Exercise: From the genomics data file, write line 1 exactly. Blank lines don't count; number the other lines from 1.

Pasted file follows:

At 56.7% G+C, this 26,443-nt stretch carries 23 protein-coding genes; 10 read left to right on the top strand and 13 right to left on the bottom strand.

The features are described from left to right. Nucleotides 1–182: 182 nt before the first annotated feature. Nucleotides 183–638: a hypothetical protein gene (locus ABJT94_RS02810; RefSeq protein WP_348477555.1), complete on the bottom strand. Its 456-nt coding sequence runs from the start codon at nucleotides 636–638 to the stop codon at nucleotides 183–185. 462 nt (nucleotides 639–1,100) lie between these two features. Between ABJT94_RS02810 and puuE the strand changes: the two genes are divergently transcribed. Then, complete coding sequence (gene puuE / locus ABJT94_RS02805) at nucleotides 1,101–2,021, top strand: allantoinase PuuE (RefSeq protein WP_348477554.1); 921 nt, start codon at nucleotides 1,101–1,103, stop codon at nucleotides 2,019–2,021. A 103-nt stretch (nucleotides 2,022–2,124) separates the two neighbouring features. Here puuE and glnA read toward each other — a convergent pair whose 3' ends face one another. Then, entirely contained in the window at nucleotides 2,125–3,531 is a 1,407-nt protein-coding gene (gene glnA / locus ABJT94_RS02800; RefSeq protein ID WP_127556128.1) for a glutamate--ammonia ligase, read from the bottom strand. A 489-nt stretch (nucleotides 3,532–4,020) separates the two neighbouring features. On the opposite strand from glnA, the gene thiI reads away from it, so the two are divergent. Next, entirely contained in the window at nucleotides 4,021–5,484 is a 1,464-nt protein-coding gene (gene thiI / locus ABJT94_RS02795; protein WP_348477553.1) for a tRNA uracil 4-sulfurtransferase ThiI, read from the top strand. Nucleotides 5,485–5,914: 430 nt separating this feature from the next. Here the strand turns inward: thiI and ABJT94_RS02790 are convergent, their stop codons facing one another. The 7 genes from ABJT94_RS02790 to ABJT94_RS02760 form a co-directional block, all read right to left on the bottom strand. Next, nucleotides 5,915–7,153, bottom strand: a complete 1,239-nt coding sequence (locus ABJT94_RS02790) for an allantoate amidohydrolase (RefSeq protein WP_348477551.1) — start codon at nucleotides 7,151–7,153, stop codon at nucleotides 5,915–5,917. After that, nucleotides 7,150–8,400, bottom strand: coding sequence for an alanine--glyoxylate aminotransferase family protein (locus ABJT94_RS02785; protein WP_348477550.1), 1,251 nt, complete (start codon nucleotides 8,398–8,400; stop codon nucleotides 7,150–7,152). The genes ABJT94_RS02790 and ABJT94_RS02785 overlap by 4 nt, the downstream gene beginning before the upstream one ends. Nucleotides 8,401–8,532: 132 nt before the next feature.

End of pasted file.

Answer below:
At 56.7% G+C, this 26,443-nt stretch carries 23 protein-coding genes; 10 read left to right on the top strand and 13 right to left on the bottom strand.